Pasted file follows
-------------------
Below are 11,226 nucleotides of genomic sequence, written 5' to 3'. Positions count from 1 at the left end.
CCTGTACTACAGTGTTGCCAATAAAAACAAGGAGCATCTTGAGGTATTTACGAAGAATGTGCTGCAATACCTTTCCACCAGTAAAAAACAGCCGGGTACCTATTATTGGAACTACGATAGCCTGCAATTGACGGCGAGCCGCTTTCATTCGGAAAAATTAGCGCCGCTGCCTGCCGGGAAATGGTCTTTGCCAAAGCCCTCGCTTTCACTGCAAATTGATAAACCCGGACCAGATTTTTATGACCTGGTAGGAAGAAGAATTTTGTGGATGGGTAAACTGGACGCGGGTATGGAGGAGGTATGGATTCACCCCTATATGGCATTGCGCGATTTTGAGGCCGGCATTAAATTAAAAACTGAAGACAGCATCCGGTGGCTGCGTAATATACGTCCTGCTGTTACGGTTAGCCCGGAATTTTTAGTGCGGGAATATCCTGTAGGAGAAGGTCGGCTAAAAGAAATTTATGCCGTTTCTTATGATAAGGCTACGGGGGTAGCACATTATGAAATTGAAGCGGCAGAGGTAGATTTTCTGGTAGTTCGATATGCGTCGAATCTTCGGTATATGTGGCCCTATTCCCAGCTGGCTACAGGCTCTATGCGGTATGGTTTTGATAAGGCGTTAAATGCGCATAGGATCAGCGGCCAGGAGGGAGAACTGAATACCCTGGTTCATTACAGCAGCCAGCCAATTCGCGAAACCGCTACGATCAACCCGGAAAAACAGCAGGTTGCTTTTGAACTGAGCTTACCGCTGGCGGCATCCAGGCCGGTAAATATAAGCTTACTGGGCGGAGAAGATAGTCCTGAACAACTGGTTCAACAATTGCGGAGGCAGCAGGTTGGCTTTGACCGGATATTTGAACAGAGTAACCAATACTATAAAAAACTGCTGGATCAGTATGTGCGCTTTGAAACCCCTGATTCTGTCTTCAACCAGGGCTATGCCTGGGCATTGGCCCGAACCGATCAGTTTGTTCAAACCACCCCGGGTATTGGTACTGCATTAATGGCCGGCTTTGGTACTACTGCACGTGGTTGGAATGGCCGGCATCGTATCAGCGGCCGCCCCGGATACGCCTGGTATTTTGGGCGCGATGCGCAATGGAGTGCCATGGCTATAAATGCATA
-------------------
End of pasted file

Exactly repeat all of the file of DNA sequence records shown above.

Below are 11,226 nucleotides of genomic sequence, written 5' to 3'. Positions count from 1 at the left end.
CCTGTACTACAGTGTTGCCAATAAAAACAAGGAGCATCTTGAGGTATTTACGAAGAATGTGCTGCAATACCTTTCCACCAGTAAAAAACAGCCGGGTACCTATTATTGGAACTACGATAGCCTGCAATTGACGGCGAGCCGCTTTCATTCGGAAAAATTAGCGCCGCTGCCTGCCGGGAAATGGTCTTTGCCAAAGCCCTCGCTTTCACTGCAAATTGATAAACCCGGACCAGATTTTTATGACCTGGTAGGAAGAAGAATTTTGTGGATGGGTAAACTGGACGCGGGTATGGAGGAGGTATGGATTCACCCCTATATGGCATTGCGCGATTTTGAGGCCGGCATTAAATTAAAAACTGAAGACAGCATCCGGTGGCTGCGTAATATACGTCCTGCTGTTACGGTTAGCCCGGAATTTTTAGTGCGGGAATATCCTGTAGGAGAAGGTCGGCTAAAAGAAATTTATGCCGTTTCTTATGATAAGGCTACGGGGGTAGCACATTATGAAATTGAAGCGGCAGAGGTAGATTTTCTGGTAGTTCGATATGCGTCGAATCTTCGGTATATGTGGCCCTATTCCCAGCTGGCTACAGGCTCTATGCGGTATGGTTTTGATAAGGCGTTAAATGCGCATAGGATCAGCGGCCAGGAGGGAGAACTGAATACCCTGGTTCATTACAGCAGCCAGCCAATTCGCGAAACCGCTACGATCAACCCGGAAAAACAGCAGGTTGCTTTTGAACTGAGCTTACCGCTGGCGGCATCCAGGCCGGTAAATATAAGCTTACTGGGCGGAGAAGATAGTCCTGAACAACTGGTTCAACAATTGCGGAGGCAGCAGGTTGGCTTTGACCGGATATTTGAACAGAGTAACCAATACTATAAAAAACTGCTGGATCAGTATGTGCGCTTTGAAACCCCTGATTCTGTCTTCAACCAGGGCTATGCCTGGGCATTGGCCCGAACCGATCAGTTTGTTCAAACCACCCCGGGTATTGGTACTGCATTAATGGCCGGCTTTGGTACTACTGCACGTGGTTGGAATGGCCGGCATCGTATCAGCGGCCGCCCCGGATACGCCTGGTATTTTGGGCGCGATGCGCAATGGAGTGCCATGGCTATAAATGCATA